Germany is set to compensate up to 50,000 men convicted under a historic law which was still in effect until the late 1960s. The government will set aside €30m (£27m, $33m) in compensation, depending on individual cases, and taking the length of sentence into consideration.
Germany's Justice Minister Heiko Maas said the draft law which will be formally announced later in October will offer "relatively uncomplicated" individual claims, as well as allowing for collective claims.
Maas told German daily Süddeutsche Zeitung (SZ) that over 5,000 men have a personal claim.
The law, known as Paragraph 175, was part of Germany's criminal code from 1871 to 1994. It made homosexual acts between men a criminal offence. Since the end of World War II, a total of over 140,000 men were convicted, and 50,000 were prosecuted under Paragraph 175.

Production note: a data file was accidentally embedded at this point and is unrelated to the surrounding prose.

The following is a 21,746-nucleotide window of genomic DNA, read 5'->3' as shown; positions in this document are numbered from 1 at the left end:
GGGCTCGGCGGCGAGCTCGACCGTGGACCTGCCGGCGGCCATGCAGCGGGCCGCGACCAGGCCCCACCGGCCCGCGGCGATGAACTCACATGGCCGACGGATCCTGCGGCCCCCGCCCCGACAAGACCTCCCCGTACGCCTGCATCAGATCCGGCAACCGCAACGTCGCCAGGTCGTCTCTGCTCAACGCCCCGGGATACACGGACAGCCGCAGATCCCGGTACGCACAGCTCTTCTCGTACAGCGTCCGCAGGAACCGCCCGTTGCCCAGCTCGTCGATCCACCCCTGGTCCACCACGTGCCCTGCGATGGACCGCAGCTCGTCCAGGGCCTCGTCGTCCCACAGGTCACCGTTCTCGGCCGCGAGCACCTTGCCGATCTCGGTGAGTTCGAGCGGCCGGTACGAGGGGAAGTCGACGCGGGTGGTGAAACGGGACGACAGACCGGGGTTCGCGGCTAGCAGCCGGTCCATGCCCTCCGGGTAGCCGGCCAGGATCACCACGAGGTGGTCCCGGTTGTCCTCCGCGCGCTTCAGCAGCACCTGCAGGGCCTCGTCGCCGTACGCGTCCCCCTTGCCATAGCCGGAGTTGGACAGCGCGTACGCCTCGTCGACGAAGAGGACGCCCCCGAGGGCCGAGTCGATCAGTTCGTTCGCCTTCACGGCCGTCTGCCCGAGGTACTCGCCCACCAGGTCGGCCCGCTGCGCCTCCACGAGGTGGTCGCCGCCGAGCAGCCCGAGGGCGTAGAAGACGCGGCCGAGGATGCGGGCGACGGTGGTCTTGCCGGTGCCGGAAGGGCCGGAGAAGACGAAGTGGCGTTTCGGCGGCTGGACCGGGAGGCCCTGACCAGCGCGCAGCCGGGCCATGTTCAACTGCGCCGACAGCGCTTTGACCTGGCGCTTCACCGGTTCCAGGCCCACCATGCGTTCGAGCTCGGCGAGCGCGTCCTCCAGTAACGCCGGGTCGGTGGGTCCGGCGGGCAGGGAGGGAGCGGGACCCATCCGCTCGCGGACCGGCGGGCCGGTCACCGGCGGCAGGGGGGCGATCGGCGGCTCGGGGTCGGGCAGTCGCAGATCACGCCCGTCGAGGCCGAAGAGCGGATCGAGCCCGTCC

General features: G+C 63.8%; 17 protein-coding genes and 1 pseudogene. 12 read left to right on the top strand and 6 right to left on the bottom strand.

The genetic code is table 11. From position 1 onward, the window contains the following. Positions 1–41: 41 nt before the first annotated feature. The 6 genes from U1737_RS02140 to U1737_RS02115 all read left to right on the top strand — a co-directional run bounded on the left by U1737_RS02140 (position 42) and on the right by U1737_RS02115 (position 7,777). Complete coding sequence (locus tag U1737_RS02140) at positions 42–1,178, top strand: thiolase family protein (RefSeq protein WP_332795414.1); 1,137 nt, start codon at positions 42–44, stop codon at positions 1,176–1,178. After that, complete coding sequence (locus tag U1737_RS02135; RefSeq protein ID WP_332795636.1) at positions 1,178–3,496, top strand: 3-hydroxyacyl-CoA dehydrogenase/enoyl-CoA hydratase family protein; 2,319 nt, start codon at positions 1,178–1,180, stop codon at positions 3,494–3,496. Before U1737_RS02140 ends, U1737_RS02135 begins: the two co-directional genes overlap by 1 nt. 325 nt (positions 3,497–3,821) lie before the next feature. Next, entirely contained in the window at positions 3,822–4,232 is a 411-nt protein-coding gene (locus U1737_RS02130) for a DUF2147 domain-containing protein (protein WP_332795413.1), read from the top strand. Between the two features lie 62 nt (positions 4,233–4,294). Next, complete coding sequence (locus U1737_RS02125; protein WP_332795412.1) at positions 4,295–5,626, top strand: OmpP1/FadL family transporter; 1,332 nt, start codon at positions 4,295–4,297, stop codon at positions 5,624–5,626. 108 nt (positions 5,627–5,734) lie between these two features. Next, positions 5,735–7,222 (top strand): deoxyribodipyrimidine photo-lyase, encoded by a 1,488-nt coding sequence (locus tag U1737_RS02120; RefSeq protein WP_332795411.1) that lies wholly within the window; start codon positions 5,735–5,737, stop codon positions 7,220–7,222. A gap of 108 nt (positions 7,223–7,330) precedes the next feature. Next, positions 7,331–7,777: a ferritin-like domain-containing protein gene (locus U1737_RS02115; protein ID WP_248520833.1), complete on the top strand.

During the Nazi regime, thousands of gay and bisexual men were arrested and incarcerated in concentration camps. Those who managed to escape the camps were often arrested again, because of Paragraph 175. The persecution continued well after the end of World War II, with men often socially ostracised as well as losing their homes and jobs.
The Nazis revised the German criminal code to include a broad range of sexual behaviour between men illegal. A text of the revised law read: "A male who commits lewd and lascivious acts with another male or permits himself to be so abused for lewd and lascivious acts, shall be punished by imprisonment. In a case of a participant under 21 years of age at the time of the commission of the act, the court may, in especially slight cases, refrain from punishment."
The former East Germany halted the law a year before the West, with the penal code abolished in 1994.
Although convictions during the Nazi period were lifted in 2002, no pardons were issued for those sentenced over the last 70 years. The Green party's spokesperson attacked the unwillingness to offer compensation and apologies as a "monstrous disgrace", according to DW.